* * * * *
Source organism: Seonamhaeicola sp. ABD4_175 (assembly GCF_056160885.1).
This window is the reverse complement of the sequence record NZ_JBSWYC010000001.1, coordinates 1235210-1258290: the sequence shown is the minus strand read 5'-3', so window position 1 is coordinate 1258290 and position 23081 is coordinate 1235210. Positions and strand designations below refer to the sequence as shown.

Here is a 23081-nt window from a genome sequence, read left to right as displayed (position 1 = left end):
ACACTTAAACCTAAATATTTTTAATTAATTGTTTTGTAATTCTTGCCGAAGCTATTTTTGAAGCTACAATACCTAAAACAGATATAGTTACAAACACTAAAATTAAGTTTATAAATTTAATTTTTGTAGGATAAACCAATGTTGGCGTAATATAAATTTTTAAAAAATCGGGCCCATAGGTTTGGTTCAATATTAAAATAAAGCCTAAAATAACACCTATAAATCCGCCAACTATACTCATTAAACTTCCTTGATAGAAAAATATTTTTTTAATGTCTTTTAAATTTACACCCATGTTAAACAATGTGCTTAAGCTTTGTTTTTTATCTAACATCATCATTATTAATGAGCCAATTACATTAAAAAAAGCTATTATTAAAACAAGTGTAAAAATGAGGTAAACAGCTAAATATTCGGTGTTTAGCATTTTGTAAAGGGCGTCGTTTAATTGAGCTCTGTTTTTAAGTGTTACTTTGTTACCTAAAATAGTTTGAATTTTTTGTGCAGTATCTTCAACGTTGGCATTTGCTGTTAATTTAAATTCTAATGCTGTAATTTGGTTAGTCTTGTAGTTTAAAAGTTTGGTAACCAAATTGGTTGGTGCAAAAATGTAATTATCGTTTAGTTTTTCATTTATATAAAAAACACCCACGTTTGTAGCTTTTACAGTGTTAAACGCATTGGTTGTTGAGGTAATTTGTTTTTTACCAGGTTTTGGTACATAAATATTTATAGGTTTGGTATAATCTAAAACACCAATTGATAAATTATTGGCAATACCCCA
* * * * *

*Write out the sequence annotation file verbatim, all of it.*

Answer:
Source organism: Seonamhaeicola sp. ABD4_175 (assembly GCF_056160885.1).
This window is the reverse complement of the sequence record NZ_JBSWYC010000001.1, coordinates 1235210-1258290: the sequence shown is the minus strand read 5'-3', so window position 1 is coordinate 1258290 and position 23081 is coordinate 1235210. Positions and strand designations below refer to the sequence as shown.

Here is a 23081-nt window from a genome sequence, read left to right as displayed (position 1 = left end):
ACACTTAAACCTAAATATTTTTAATTAATTGTTTTGTAATTCTTGCCGAAGCTATTTTTGAAGCTACAATACCTAAAACAGATATAGTTACAAACACTAAAATTAAGTTTATAAATTTAATTTTTGTAGGATAAACCAATGTTGGCGTAATATAAATTTTTAAAAAATCGGGCCCATAGGTTTGGTTCAATATTAAAATAAAGCCTAAAATAACACCTATAAATCCGCCAACTATACTCATTAAACTTCCTTGATAGAAAAATATTTTTTTAATGTCTTTTAAATTTACACCCATGTTAAACAATGTGCTTAAGCTTTGTTTTTTATCTAACATCATCATTATTAATGAGCCAATTACATTAAAAAAAGCTATTATTAAAACAAGTGTAAAAATGAGGTAAACAGCTAAATATTCGGTGTTTAGCATTTTGTAAAGGGCGTCGTTTAATTGAGCTCTGTTTTTAAGTGTTACTTTGTTACCTAAAATAGTTTGAATTTTTTGTGCAGTATCTTCAACGTTGGCATTTGCTGTTAATTTAAATTCTAATGCTGTAATTTGGTTAGTCTTGTAGTTTAAAAGTTTGGTAACCAAATTGGTTGGTGCAAAAATGTAATTATCGTTTAGTTTTTCATTTATATAAAAAACACCCACGTTTGTAGCTTTTACAGTGTTAAACGCATTGGTTGTTGAGGTAATTTGTTTTTTACCAGGTTTTGGTACATAAATATTTATAGGTTTGGTATAATCTAAAACACCAATTGATAAATTATTGGCAATACCCCA